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A Floridata Plant Profile #933 Clematis terniflora
Common Names: sweet autumn clematis, autumn clematis, Japanese clematis
Family: Ranunculaceae (buttercup or crowfoot Family)
Wallpaper Gallery (4 images)

Perennial  Vine  Flowers Useful for fresh and/or dried arrangements Fragrant

sweet autumn clematis
This sweet autumn clematis vine has scaled a dogwood (Cornus florida) tree and smothers its crown with a foamy froth of fine fragrant flowers in late summer.
The beautiful sweet autumn clematis is a vigorous semi-evergreen (or deciduous) vine than can climb up to 30 ft (9.1 m) on a semiwoody main stem that can get up to 4 in (10 cm) in diameter. Branching smaller stems usually form a rampant tangle of growth that sprawls over every available structure. The compound leaves are glossy and rather stiff, arranged in opposing pairs with each of the 3 or 5 leaflets around 2-3 in (5-7.6 cm) long. The star shaped white flowers are about an inch and a quarter across and sweetly fragrant. They are borne in numerous branching panicles from late summer through autumn. Vines can be so laden with billowy masses of white flowers that they look like they're covered with snow! The seed heads are pretty, too, with their silvery-gray featherlike styles. 'Purity' is a male clone with especially large flowers that bloom in spring.

Sweet autumn clematis hails originally from Japan.

All climbing clematis vines should be pruned hard after the first year of growth to encourage branching and bushiness. Cut back to a pair of strong buds about a foot above ground level. Like the other species, sweet autumn clematis climbs by twisting itself around supporting structures. It doesn't have tendrils or root hairs like some other climbers, so you'll need to help your clematis stay on its support. Sweet autumn clematis blooms on growth of the current season, so you can prune whenever it's convenient.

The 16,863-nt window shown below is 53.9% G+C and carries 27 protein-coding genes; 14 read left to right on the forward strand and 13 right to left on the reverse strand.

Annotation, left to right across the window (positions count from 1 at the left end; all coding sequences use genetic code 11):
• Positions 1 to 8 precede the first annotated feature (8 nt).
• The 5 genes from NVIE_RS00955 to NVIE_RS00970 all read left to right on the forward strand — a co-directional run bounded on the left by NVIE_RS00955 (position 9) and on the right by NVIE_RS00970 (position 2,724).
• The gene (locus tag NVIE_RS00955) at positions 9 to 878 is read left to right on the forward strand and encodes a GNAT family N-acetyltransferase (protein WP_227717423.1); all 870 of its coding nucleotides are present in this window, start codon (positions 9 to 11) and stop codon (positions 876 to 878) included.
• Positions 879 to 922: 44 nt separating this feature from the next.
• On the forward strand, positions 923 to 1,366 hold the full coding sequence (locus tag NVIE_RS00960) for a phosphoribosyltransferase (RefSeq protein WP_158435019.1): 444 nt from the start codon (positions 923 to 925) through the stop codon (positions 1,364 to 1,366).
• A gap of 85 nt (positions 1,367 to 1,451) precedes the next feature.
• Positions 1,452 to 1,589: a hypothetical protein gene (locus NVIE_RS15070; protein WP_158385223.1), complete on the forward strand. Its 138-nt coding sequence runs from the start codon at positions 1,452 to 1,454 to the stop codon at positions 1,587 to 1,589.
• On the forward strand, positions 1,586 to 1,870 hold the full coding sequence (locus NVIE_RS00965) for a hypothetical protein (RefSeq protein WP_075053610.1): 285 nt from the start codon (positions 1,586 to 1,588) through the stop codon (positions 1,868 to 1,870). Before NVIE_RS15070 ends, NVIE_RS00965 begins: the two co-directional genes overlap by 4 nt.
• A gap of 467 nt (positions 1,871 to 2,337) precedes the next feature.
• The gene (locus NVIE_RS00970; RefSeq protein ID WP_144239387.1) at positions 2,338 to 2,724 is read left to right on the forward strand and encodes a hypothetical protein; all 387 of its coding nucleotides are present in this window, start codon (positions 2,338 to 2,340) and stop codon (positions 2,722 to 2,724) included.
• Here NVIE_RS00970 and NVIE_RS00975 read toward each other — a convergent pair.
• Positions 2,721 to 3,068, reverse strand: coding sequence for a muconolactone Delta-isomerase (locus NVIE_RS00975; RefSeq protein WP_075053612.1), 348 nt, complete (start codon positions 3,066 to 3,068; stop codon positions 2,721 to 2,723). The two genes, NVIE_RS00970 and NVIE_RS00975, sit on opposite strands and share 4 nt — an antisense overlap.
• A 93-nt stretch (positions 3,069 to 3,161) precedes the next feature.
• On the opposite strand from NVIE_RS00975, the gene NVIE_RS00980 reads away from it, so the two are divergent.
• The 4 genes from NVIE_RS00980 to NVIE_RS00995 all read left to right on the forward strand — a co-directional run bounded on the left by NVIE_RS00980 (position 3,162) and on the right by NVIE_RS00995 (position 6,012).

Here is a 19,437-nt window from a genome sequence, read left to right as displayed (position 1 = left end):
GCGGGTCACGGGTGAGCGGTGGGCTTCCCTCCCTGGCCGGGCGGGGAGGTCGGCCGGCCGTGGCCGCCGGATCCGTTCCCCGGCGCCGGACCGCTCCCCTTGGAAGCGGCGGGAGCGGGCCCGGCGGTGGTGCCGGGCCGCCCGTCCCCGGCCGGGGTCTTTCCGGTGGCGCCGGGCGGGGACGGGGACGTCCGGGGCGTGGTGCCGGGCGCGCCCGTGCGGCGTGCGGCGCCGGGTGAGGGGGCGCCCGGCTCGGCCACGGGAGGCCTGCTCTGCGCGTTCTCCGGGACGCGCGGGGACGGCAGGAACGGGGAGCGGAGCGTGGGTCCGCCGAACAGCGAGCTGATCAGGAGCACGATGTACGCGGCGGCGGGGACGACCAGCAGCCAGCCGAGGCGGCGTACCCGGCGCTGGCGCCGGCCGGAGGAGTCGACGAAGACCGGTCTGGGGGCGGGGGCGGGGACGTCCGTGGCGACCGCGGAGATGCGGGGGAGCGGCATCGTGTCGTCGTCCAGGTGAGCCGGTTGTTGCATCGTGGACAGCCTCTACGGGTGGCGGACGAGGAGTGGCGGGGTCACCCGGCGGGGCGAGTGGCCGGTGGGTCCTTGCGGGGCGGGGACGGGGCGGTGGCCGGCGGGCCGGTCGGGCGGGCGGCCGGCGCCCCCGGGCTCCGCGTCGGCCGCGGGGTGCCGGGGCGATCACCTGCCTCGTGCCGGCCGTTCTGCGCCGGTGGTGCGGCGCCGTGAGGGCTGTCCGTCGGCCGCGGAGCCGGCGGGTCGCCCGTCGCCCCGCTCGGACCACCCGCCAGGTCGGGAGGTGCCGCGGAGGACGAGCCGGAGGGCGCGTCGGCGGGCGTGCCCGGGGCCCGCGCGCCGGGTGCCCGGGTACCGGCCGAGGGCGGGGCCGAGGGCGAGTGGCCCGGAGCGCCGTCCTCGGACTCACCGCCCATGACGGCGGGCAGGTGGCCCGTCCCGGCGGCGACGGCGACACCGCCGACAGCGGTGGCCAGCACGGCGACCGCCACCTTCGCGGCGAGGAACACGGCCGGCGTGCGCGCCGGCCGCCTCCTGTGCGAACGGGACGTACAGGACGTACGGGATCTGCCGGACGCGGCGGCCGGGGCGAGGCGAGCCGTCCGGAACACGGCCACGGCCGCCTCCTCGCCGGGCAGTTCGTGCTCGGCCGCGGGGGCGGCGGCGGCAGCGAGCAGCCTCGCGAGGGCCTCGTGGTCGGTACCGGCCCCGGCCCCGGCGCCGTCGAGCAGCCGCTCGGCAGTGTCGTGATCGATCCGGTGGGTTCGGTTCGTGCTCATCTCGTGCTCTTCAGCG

Light: Sweet autumn clematis (like other members of the genus) likes to have its roots in the shade and its foliage in the sun. Plant so that the top of the root ball is 3-4 in (7.6-10 cm) beneath the soil surface, preferably in the shade of a rock or tree trunk. Mulch well. The foliage of sweet autumn clematis needs full sun. Planted at the base of a tree or wall, it will find the sun it needs!
Moisture: Sweet autumn clematis needs regular watering, especially in hot weather.
Hardiness: USDA Zones 5 - 10. Keep the roots shaded and cool, and the foliage in the sun. Cover the root zone with a flat rock or a shallow-rooted ground cover.
Propagation: Sweet autumn clematis can be grown from seed; plant as soon as ripe. It also can be started from cuttings taken in early summer, and by layering in late winter or early spring.

sweet autumn clematis flowers
Sweet autumn clematis flowers are followed by feathery seedheads that are as pretty as the flowers. Click to download a large version (800x600) of this image.
Sweet autumn clematis is probably the easiest clematis to grow. It thrives on neglect and can even become a nuisance, engulfing less robust plants and self-seeding itself all over the place. This is a great vine for a privacy screen (with fragrance!) or to cover an arbor. The sweet smelling flowers are beautiful, and the interesting seedheads, with their plumose "tails", are useful in dried floral arrangements.

There are more than 200 species of Clematis; most are woody climbers and sprawlers, native to the world's temperate climates. Hundreds of Clematis hybrids and fancy selections have been developed. See Floridata's profiles on the Jackson hybrids (Clematis X jackmanii) and Armand clematis (Clematis armandii).

The Florida Exotic Plant Council lists this vine as a Category II invasive species in Central and North Florida. This is defined as "Invasive exotics that have increased in abundance or frequency but have not yet altered Florida plant communities to the extent shown by Category I species. These species may become ranked Category I, if ecological damage is demonstrated."

Check locally in your area before planting to insure that sweet autumn clematis in not invasive where you live.

Steve Christman 10/2/01; updated 10/11/01; updated 8/24/03, 7/24/04, 2/11/05, 8/21/06

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